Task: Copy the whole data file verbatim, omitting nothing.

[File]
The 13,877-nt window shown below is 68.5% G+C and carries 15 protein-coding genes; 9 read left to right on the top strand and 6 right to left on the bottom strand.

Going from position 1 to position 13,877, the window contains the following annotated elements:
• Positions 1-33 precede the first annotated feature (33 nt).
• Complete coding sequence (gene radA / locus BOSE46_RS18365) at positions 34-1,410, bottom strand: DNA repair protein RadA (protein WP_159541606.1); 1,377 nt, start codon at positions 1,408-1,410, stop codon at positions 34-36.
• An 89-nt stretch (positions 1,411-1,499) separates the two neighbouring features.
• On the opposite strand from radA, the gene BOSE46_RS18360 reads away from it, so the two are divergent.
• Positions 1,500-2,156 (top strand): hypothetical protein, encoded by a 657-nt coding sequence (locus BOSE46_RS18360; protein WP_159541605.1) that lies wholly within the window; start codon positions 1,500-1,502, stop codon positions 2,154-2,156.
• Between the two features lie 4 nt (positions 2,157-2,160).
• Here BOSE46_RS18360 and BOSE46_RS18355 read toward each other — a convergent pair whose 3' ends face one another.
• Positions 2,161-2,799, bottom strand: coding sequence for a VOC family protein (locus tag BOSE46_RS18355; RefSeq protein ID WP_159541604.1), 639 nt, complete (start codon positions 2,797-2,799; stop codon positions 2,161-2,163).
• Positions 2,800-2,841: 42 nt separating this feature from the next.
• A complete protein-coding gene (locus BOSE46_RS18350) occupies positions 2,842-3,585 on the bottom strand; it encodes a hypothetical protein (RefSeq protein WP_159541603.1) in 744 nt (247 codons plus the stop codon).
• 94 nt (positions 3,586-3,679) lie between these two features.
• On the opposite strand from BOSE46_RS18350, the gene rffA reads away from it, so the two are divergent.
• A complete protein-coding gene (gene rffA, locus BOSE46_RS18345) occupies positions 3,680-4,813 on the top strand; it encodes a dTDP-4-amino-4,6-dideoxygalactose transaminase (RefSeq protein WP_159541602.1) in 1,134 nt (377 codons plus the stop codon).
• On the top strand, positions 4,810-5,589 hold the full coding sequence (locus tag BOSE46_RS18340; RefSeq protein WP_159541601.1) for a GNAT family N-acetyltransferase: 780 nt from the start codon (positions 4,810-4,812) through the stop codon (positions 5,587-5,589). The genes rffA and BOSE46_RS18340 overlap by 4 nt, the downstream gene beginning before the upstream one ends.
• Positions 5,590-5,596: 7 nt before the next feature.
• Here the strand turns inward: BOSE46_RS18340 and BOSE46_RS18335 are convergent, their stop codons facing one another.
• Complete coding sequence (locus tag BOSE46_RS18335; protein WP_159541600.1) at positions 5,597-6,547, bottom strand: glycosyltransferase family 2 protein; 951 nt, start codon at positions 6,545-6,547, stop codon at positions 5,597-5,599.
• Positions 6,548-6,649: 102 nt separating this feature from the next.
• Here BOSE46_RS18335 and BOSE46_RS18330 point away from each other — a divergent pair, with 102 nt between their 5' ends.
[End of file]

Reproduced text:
The 13,877-nt window shown below is 68.5% G+C and carries 15 protein-coding genes; 9 read left to right on the top strand and 6 right to left on the bottom strand.

Going from position 1 to position 13,877, the window contains the following annotated elements:
• Positions 1-33 precede the first annotated feature (33 nt).
• Complete coding sequence (gene radA / locus BOSE46_RS18365) at positions 34-1,410, bottom strand: DNA repair protein RadA (protein WP_159541606.1); 1,377 nt, start codon at positions 1,408-1,410, stop codon at positions 34-36.
• An 89-nt stretch (positions 1,411-1,499) separates the two neighbouring features.
• On the opposite strand from radA, the gene BOSE46_RS18360 reads away from it, so the two are divergent.
• Positions 1,500-2,156 (top strand): hypothetical protein, encoded by a 657-nt coding sequence (locus BOSE46_RS18360; protein WP_159541605.1) that lies wholly within the window; start codon positions 1,500-1,502, stop codon positions 2,154-2,156.
• Between the two features lie 4 nt (positions 2,157-2,160).
• Here BOSE46_RS18360 and BOSE46_RS18355 read toward each other — a convergent pair whose 3' ends face one another.
• Positions 2,161-2,799, bottom strand: coding sequence for a VOC family protein (locus tag BOSE46_RS18355; RefSeq protein ID WP_159541604.1), 639 nt, complete (start codon positions 2,797-2,799; stop codon positions 2,161-2,163).
• Positions 2,800-2,841: 42 nt separating this feature from the next.
• A complete protein-coding gene (locus BOSE46_RS18350) occupies positions 2,842-3,585 on the bottom strand; it encodes a hypothetical protein (RefSeq protein WP_159541603.1) in 744 nt (247 codons plus the stop codon).
• 94 nt (positions 3,586-3,679) lie between these two features.
• On the opposite strand from BOSE46_RS18350, the gene rffA reads away from it, so the two are divergent.
• A complete protein-coding gene (gene rffA, locus BOSE46_RS18345) occupies positions 3,680-4,813 on the top strand; it encodes a dTDP-4-amino-4,6-dideoxygalactose transaminase (RefSeq protein WP_159541602.1) in 1,134 nt (377 codons plus the stop codon).
• On the top strand, positions 4,810-5,589 hold the full coding sequence (locus tag BOSE46_RS18340; RefSeq protein WP_159541601.1) for a GNAT family N-acetyltransferase: 780 nt from the start codon (positions 4,810-4,812) through the stop codon (positions 5,587-5,589). The genes rffA and BOSE46_RS18340 overlap by 4 nt, the downstream gene beginning before the upstream one ends.
• Positions 5,590-5,596: 7 nt before the next feature.
• Here the strand turns inward: BOSE46_RS18340 and BOSE46_RS18335 are convergent, their stop codons facing one another.
• Complete coding sequence (locus tag BOSE46_RS18335; protein WP_159541600.1) at positions 5,597-6,547, bottom strand: glycosyltransferase family 2 protein; 951 nt, start codon at positions 6,545-6,547, stop codon at positions 5,597-5,599.
• Positions 6,548-6,649: 102 nt separating this feature from the next.
• Here BOSE46_RS18335 and BOSE46_RS18330 point away from each other — a divergent pair, with 102 nt between their 5' ends.